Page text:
Communities in the Upper East Region have been urged to demand for safe and sustainable Water, Sanitation and Hygiene (WASH) facilities from duty bearers to improve their health and wellbeing.
Water Aid Ghana, a water and sanitation focused Non-Governmental Organization which made the call noted that it was within the right of the citizenry to advocate and demand access to safe drinking water, sanitation and hygiene materials in both communities and healthcare facilities.
Ms Fauzia Aliu, Policy Officer, Water Aid Ghana, made the call at a workshop on the need and right to demand safe WASH facilities for improved growth and development, organised for communities in the Garu District of the Upper East Region.
It was part of the implementation of Human Rights Based sensitization on Water, Sanitation and Hygiene Infrastructures for Healthcare Facilities project sponsored by Guinness Breweries Ghana Limited.
The project which has provided water system and sanitation and hygiene infrastructure services to the communities, aimed to empower the residents to be aware of their rights and demand appropriately for them.
Ms Aliu said WASH was critical to the achievement of the United Nations Sustainable Development Goals (SDGs) especially goal three which puts emphasis on good health and development but many communities were still challenged in having access to such facilities.
“This training is therefore intended to raise awareness on the importance of Human Rights Based Approach for community development and for community members and youth in the Garu District to become more active in advocating change within and beyond their communities.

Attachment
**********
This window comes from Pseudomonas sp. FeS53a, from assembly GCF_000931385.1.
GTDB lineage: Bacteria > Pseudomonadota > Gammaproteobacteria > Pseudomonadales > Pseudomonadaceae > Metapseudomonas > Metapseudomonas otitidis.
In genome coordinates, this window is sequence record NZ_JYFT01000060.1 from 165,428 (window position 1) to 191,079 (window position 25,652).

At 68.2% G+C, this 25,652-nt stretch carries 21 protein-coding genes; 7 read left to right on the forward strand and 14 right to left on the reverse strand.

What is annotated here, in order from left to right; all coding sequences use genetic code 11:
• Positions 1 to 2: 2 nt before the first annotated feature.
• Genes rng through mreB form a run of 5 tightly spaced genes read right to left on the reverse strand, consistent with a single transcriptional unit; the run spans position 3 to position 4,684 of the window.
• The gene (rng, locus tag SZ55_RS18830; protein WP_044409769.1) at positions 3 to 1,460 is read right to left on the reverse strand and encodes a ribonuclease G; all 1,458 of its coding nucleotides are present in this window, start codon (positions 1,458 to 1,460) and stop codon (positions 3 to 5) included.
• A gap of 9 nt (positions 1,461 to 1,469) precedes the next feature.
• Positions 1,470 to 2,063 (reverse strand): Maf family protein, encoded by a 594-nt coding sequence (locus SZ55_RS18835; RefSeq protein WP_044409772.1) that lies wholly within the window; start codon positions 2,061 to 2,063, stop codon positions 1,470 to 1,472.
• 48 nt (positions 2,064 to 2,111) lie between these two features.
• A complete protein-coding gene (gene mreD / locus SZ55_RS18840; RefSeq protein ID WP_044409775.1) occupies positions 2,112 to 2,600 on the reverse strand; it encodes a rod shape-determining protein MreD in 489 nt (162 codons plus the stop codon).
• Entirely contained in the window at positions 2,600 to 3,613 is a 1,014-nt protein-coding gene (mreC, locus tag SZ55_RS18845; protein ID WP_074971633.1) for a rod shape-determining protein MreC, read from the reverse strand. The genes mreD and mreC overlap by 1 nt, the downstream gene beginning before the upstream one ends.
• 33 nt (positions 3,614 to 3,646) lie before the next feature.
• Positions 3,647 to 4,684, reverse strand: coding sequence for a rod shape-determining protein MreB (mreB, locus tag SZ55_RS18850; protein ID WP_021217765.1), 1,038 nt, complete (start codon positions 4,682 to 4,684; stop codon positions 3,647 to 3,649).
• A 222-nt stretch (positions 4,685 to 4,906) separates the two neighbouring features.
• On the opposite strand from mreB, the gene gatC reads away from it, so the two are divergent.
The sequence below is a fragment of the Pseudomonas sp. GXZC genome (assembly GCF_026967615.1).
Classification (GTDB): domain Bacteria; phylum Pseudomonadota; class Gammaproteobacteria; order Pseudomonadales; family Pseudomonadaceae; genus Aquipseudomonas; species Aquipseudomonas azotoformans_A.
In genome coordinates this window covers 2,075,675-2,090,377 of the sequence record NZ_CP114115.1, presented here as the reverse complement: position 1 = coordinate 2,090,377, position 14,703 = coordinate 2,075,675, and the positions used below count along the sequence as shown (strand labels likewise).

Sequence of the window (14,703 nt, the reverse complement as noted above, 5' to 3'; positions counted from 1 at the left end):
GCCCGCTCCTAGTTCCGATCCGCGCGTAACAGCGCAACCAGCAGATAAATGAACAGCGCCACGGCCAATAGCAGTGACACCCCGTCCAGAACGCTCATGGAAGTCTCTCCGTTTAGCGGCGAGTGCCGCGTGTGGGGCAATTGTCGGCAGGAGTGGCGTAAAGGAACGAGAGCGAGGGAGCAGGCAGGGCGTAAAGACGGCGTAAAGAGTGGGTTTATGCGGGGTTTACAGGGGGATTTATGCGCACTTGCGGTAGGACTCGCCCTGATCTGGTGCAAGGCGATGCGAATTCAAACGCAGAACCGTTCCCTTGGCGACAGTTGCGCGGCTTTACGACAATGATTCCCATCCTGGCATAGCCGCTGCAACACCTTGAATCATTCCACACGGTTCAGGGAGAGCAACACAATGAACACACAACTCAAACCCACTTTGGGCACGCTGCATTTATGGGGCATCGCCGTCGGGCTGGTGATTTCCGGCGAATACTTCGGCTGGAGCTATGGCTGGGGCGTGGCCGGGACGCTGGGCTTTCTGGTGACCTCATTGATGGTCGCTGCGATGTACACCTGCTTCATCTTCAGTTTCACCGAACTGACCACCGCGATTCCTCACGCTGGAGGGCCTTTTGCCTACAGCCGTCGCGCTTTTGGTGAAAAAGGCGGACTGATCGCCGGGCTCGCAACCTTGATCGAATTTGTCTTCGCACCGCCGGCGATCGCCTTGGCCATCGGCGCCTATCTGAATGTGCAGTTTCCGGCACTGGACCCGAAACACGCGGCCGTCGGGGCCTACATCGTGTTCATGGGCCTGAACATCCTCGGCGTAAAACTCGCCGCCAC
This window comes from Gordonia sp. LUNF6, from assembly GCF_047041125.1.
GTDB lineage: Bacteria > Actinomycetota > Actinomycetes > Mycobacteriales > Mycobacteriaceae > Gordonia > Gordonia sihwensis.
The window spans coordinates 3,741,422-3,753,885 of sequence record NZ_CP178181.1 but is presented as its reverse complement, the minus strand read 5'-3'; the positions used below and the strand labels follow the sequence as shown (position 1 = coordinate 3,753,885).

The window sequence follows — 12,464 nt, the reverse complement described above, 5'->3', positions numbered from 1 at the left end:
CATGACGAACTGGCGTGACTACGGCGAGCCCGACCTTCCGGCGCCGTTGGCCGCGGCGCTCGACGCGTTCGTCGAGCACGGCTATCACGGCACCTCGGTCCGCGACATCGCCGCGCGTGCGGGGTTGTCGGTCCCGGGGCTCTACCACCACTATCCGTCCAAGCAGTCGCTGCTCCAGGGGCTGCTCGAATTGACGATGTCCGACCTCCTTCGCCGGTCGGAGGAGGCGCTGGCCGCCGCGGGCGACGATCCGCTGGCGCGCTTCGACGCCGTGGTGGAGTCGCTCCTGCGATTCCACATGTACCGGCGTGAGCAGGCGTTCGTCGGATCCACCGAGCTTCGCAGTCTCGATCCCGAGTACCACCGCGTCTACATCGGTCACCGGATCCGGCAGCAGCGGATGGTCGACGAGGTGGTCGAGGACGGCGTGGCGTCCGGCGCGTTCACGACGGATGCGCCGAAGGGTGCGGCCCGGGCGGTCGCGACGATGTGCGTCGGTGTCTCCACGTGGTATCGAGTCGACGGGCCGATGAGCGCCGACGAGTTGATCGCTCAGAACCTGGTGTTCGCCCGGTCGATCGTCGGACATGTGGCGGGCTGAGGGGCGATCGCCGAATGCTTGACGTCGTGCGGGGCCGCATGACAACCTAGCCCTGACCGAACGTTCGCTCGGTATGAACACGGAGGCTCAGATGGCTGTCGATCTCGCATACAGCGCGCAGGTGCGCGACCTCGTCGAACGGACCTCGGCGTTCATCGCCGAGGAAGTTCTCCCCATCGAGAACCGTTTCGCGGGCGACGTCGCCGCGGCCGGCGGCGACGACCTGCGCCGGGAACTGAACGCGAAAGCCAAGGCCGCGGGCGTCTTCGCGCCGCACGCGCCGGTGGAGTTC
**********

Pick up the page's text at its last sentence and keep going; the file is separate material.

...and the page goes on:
“Specifically, the Human Rights Based Advocacy Training component of the project is focused on strengthening the capacity of communities to demand their various rights especially WASH rights and as well as fulfill their responsibilities as citizens,” she added.
Ms Joyce Jambeidu, Development Facilitator, who facilitated the training, indicated that WASH was in line with the efforts to achieving the SDG six which outlines the need for every citizen to have equal and sustainable access to water and sanitation.
“Communities which do not have access to water need to mobilize and speak to authorities responsible because government makes provisions for these either through the Common Fund or in partnership with other organizations and so if there is a community that does not have access to water it amounts to abuse of their rights,” she said.
She urged the community members to take the initiative or contribute to WASH projects and maintain the facilities, to achieve its intended purpose.
The participants who lauded the efforts of Water Aid Ghana and Guinness Ghana for the enlightenment pledged to share the knowledge with their colleagues to garner support for collective advocacy.
Ms Regina Anaba, one of the participants from the Zaari community said she had little knowledge of her right to demand for WASH facilities and indicated the training had empowered her to speak without fear.
Ms Gifty Sambo, another participant from the Bulpielise noted that her capacity in local governance operation had improved and it would enable her to mobilize her community members to demand accountability of development projects especially WASH facilities.